Since stay-at-home orders were issued in my state, I have been both more and less productive in every aspect of life. I thought I’d take this opportunity to update you all on what I’m doing and planning for my writing life and career at this point.
Because of quarantine, I’ve been using my Kindle a lot, and I’m so excited to get these downloaded as soon as I can!
I know, I know. Four months of 2020 have already passed us by. However, I didn’t get a chance to make this list earlier in the year, so I’m making it now. The list is short because I’m a slow reader, but what is here promises to be gold. Because of quarantine, I’ve been using my Kindle a lot, and I’m so excited to get these downloaded as soon as I can!
I’ve always been confused about food. What is there to be confused about? You buy it, you cook it, you eat it, and your body is fueled. Do basically that process three times a day, and you’ll be healthy, right? Wrong.
I’m not sure if I can blame the melting pot of American culture for the loss of my ancestors’ European food traditions or if I should blame post-war food manufacturers and their marketing teams. Perhaps western diet culture and Hollywood are to blame for my confusion, not just directly, but indirectly through my mother and grandmother. Maybe I can blame Nickelodeon or Cartoon Network for allowing the emotionally manipulative advertisement of junk food when I was a child. Or perhaps it is all these things, muddled together with other aspects of my childhood and the white American culture in which I was raised.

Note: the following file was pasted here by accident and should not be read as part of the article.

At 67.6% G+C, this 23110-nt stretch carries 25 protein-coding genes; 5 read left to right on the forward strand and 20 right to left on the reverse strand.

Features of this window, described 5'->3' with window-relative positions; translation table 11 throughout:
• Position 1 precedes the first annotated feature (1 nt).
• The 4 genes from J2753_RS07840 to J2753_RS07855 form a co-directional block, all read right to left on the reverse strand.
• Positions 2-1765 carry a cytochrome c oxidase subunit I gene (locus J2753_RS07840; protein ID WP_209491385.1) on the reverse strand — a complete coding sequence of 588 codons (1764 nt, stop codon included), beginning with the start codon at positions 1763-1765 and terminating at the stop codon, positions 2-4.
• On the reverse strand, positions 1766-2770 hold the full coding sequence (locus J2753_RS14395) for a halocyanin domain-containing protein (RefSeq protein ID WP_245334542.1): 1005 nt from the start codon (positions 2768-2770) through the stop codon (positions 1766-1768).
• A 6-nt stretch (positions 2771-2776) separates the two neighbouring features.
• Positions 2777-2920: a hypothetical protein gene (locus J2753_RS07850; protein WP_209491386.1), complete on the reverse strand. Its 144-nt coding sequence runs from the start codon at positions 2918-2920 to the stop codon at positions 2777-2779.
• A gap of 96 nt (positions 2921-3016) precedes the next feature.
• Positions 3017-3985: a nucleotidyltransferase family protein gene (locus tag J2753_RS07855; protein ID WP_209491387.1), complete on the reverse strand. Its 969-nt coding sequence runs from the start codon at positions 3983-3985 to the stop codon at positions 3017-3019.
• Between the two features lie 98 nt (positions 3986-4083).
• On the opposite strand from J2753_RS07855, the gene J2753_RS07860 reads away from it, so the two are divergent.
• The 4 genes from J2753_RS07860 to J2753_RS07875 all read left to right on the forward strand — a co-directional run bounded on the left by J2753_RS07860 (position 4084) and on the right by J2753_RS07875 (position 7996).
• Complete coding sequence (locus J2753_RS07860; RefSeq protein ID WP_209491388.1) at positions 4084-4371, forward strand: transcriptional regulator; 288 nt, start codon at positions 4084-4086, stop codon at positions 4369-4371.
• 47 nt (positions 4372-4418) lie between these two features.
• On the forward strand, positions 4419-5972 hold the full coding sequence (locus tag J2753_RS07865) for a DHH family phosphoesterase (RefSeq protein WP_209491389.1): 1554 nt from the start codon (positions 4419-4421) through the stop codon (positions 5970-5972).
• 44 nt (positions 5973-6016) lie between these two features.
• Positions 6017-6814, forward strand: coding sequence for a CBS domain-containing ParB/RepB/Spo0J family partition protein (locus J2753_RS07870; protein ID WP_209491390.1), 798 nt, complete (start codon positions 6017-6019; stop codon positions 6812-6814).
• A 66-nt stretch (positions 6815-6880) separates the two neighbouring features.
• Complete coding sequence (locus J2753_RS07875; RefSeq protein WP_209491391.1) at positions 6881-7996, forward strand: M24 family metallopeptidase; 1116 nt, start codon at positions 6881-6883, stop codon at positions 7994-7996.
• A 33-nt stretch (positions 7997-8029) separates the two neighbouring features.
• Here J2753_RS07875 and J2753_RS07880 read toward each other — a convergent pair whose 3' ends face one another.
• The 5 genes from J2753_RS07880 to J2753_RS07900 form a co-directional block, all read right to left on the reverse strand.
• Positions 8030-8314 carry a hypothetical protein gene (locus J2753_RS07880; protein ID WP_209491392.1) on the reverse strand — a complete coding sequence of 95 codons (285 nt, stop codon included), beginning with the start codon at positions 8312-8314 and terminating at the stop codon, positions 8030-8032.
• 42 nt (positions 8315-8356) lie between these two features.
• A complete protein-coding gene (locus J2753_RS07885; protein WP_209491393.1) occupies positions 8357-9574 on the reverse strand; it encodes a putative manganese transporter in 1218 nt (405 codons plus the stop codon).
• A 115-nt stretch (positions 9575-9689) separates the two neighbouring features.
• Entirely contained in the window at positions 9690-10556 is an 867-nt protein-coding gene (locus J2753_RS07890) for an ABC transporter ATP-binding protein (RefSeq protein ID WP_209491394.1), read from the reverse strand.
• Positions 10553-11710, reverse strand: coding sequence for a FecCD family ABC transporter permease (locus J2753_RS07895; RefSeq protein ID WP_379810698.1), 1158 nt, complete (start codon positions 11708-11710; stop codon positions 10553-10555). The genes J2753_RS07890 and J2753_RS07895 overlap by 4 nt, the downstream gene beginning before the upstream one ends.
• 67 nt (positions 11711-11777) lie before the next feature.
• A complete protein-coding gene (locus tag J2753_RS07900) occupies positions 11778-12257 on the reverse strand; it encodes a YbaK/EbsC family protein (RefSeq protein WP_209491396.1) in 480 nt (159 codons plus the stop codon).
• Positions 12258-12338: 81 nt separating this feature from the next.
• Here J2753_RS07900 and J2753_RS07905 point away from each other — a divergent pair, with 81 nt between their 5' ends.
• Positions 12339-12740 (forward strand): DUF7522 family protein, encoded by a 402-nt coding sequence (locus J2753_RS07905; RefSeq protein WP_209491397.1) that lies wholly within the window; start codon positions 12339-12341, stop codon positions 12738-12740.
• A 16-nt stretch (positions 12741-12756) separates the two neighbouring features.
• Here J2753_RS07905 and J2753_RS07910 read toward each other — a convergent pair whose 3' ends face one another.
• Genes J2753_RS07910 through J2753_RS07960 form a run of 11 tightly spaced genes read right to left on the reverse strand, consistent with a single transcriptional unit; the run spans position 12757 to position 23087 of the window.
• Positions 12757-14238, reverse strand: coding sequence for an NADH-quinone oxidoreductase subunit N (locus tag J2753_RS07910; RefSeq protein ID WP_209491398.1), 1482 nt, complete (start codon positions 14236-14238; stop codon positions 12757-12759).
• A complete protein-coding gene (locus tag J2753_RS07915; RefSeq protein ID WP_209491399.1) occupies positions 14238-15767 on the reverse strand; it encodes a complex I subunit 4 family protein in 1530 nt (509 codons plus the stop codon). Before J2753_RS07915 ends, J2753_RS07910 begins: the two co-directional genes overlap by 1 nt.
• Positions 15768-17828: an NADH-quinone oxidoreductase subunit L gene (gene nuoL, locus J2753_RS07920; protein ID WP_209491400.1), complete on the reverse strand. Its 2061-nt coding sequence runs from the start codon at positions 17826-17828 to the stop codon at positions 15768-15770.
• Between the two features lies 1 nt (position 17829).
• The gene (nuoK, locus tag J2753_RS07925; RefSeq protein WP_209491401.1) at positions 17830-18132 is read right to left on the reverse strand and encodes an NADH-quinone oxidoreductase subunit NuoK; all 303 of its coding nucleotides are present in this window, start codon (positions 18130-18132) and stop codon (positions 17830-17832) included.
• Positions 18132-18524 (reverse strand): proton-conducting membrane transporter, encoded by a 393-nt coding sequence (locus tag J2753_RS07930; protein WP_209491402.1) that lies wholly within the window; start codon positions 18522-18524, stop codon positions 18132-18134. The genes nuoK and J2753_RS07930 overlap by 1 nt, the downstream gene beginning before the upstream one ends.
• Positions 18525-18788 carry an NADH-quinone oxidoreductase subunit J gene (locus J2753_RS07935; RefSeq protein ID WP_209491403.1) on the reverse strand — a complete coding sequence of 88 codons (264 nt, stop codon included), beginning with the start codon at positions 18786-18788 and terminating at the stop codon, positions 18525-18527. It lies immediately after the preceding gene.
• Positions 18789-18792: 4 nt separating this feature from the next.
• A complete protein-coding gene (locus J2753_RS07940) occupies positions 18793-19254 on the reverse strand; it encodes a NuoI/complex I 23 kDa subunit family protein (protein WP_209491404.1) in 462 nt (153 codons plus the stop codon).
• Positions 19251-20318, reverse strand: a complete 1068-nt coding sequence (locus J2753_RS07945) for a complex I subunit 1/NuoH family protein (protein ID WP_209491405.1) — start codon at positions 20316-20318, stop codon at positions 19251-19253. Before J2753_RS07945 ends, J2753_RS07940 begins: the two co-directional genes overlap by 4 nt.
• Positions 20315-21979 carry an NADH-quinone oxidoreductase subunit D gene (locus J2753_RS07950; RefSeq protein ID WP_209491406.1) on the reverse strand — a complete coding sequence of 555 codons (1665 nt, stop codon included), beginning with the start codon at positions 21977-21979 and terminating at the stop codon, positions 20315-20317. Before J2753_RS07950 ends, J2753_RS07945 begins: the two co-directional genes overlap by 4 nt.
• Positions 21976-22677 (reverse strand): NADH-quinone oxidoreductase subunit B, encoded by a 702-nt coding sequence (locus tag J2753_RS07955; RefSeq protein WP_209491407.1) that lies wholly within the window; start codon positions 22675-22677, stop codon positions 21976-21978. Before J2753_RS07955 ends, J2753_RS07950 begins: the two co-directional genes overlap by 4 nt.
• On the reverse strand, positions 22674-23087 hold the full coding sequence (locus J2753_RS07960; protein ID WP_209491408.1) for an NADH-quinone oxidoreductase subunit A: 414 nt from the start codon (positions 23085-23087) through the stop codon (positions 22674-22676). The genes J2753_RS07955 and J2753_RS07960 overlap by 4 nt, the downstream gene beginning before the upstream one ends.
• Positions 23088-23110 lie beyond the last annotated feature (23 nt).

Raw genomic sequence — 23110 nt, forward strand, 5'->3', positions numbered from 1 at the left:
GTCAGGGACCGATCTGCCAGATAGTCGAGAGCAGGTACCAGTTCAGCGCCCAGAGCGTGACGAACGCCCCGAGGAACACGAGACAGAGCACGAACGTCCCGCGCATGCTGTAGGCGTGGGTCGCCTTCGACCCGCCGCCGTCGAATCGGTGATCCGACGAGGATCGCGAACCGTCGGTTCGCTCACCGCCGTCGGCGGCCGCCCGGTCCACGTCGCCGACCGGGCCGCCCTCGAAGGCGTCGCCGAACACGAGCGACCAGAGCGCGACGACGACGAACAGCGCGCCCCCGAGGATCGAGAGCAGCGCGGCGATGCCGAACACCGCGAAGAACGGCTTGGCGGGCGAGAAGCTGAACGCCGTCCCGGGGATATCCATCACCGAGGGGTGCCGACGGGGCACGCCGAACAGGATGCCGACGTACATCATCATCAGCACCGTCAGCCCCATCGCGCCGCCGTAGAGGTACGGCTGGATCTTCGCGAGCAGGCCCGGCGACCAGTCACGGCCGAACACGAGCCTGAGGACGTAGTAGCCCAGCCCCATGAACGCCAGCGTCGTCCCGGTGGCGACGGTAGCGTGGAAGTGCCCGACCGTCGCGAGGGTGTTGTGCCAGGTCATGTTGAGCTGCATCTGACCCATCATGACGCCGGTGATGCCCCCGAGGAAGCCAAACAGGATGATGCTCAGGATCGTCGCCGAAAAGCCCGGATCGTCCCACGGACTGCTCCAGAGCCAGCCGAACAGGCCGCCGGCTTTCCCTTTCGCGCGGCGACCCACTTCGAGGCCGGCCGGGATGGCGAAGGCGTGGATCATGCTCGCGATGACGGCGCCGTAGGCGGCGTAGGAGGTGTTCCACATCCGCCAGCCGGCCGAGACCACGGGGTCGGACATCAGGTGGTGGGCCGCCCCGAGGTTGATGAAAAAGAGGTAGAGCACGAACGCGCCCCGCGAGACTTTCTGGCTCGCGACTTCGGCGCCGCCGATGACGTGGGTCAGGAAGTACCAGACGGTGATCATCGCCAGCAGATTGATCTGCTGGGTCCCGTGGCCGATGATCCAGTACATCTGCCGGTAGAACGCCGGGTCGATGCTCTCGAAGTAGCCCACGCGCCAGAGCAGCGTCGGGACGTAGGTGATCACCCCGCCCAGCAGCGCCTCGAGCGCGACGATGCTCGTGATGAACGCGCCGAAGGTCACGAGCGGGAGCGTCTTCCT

Recently, I finished a class on soft skills, put on by New World of Work and taught by the fantastic Natasha Palumbo. We covered ten skills that can help in the workplace, skills they don’t teach you when you’re majoring in English or pretty much anything else in school. One of the things we covered in the last class was resilience.
Historically, I’ve had a hard time with resilience. I think most people with depression do. One small failure can keep us from trying again or trying something new because it’s a glaring example of our perceived incompetence. That, paired with a poor view of my own self-worth, has been what’s kept me from finishing a novel and having a successful career doing what I truly love.